If the band plays live, many professional studios have their own mix systems for the musicians.

This is also legitimate because as a studio sound engineer you should always have the main focus on the performance and quality of the signals being recorded.

The live world is often different. If the monitor mix from the FoH, so you have to familiarize yourself with the idea that in addition to the front mix still some monitor mix for the musicians.

All these mixes are important and have a direct influence on the success of a concert.

Faster workflow
How do experienced live sound engineers recognize a studio colleague? If after fifteen minutes soundcheck is still screwed to the bass drum sound.

In Live there are no hours of trying out.

One should put the perfectionism out of the studio and fast. Otherwise, festival gigs could mutate into a nightmare experience with a 15-minute break.

The right volume
Incidentally, this point also applies to amateur sound engineers who are allowed to mix a big show on a fat system for the first time.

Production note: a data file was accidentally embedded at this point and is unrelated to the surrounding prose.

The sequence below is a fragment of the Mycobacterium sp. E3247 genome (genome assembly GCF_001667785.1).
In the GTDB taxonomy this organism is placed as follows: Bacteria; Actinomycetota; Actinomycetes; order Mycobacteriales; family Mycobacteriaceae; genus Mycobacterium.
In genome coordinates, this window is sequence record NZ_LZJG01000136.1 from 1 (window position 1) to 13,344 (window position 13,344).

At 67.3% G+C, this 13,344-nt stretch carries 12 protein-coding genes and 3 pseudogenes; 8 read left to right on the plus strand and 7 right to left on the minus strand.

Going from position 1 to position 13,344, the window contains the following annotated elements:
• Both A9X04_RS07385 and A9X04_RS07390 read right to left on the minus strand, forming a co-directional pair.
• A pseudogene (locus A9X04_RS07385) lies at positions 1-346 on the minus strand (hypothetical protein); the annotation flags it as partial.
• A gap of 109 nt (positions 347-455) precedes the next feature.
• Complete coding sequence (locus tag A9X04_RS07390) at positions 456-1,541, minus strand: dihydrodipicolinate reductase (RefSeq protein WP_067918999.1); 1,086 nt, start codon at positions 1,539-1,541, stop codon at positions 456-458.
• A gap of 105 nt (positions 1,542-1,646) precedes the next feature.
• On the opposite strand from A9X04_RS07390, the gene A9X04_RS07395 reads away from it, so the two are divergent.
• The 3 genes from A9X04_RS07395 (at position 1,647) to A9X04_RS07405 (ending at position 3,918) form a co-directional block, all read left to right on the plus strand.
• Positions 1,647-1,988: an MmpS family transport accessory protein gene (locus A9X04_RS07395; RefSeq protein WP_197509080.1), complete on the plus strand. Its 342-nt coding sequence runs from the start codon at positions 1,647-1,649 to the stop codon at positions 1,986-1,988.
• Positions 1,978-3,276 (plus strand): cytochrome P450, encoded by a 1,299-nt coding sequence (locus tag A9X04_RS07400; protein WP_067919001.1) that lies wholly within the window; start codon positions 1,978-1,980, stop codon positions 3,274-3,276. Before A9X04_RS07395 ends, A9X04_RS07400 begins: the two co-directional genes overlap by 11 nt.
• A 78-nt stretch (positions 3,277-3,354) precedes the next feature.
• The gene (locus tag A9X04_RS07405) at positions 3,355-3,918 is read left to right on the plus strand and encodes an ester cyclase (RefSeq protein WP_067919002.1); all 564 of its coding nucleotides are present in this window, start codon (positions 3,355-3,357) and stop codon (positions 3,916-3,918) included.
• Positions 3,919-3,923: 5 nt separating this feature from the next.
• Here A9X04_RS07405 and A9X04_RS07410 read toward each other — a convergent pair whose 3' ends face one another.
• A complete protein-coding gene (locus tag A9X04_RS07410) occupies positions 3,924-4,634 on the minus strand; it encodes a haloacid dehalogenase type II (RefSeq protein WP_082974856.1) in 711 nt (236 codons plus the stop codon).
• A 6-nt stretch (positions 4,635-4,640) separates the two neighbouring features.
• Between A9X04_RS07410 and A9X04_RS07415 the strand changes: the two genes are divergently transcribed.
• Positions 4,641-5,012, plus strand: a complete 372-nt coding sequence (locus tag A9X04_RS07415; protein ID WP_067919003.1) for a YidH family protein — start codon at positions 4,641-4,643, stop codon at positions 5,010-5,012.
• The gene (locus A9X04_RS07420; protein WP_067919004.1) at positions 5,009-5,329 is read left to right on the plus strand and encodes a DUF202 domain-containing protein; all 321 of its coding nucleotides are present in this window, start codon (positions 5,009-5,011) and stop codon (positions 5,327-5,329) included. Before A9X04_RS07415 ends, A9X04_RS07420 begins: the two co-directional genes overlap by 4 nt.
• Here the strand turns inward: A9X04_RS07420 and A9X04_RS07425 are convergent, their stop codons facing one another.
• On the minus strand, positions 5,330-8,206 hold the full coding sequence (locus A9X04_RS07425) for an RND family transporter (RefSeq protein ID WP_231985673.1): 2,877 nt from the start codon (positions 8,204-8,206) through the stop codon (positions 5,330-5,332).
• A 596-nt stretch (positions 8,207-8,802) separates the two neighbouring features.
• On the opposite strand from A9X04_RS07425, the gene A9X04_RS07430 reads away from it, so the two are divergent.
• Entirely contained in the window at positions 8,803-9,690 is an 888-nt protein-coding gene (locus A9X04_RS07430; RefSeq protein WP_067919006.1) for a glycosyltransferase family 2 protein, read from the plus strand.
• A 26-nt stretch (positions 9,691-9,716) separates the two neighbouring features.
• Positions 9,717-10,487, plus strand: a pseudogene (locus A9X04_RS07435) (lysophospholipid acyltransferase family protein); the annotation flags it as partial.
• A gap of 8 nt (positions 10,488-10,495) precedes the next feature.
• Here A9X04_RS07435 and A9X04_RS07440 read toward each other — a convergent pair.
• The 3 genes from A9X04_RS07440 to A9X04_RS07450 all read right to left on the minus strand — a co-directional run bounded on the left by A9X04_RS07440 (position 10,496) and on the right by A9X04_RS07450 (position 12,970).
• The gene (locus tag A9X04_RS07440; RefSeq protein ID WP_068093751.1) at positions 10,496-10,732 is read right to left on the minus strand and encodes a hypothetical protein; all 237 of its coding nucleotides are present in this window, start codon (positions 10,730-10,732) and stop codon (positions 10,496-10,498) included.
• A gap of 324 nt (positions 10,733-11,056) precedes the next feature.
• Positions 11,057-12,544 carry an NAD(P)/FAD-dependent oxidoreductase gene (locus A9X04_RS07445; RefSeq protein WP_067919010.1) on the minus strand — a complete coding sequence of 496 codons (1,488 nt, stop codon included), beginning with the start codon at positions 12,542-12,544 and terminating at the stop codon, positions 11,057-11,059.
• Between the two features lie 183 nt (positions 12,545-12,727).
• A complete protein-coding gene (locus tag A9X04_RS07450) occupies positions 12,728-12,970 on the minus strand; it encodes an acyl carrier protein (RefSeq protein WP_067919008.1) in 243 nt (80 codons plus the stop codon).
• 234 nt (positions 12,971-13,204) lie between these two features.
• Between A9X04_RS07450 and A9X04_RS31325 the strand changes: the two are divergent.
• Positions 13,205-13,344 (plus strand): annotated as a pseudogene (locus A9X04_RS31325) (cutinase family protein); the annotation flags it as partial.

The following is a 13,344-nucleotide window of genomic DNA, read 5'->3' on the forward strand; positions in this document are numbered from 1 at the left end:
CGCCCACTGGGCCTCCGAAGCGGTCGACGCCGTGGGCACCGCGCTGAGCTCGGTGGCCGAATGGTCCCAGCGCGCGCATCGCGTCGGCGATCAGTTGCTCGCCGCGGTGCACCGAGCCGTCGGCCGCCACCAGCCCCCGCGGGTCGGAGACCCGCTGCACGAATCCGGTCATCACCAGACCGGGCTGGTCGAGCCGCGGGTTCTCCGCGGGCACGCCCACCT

The fact is: you do not have to operate every PA at the limit.

Large systems are therefore generously dimensioned to provide comfortable headroom for sporadic peaks.

Without experience, it is difficult to properly estimate the volume of a large PA system.

Especially since professional systems have no problem with low-distortion and low-distortion reproduction at high levels.

As a studio technician is, however, the current massively compressed “In your face Sound” from the studio used and it is close to wanting to convey this listening experience on the volume.

Just look at the SPL meter now and then.

Caution with the duo “Compressor & Limiter”
The sound of modern rock and pop music is strongly influenced by the massive use of Dynamic Limiters, Compressors, Saturators, Clippers, etc.

Live can be the same mix technique but powerful backfire. Too much compression and limiting can make a mix seem ridiculous and lifeless.

The deliberate distortion of signal sources can in the worst case even end in a feedback inferno.

But the crassly distorted vocals give the song a fat extra boost?

Then it’s better to record these distorted vocals as backing tracks than to make them live with a distortion effect.

Distorted signals have a low dynamic range and are therefore particularly suitable for stage monitors without great premonitions

Hope you have found the tips which we have discussed in this post on the things to consider while a studio engineer transforms himself to a FOH Engineer has been useful for you.

Do share your perspective on the topic as a comment below and we are looking forward to hearing from you.

Happy Sound Engineering.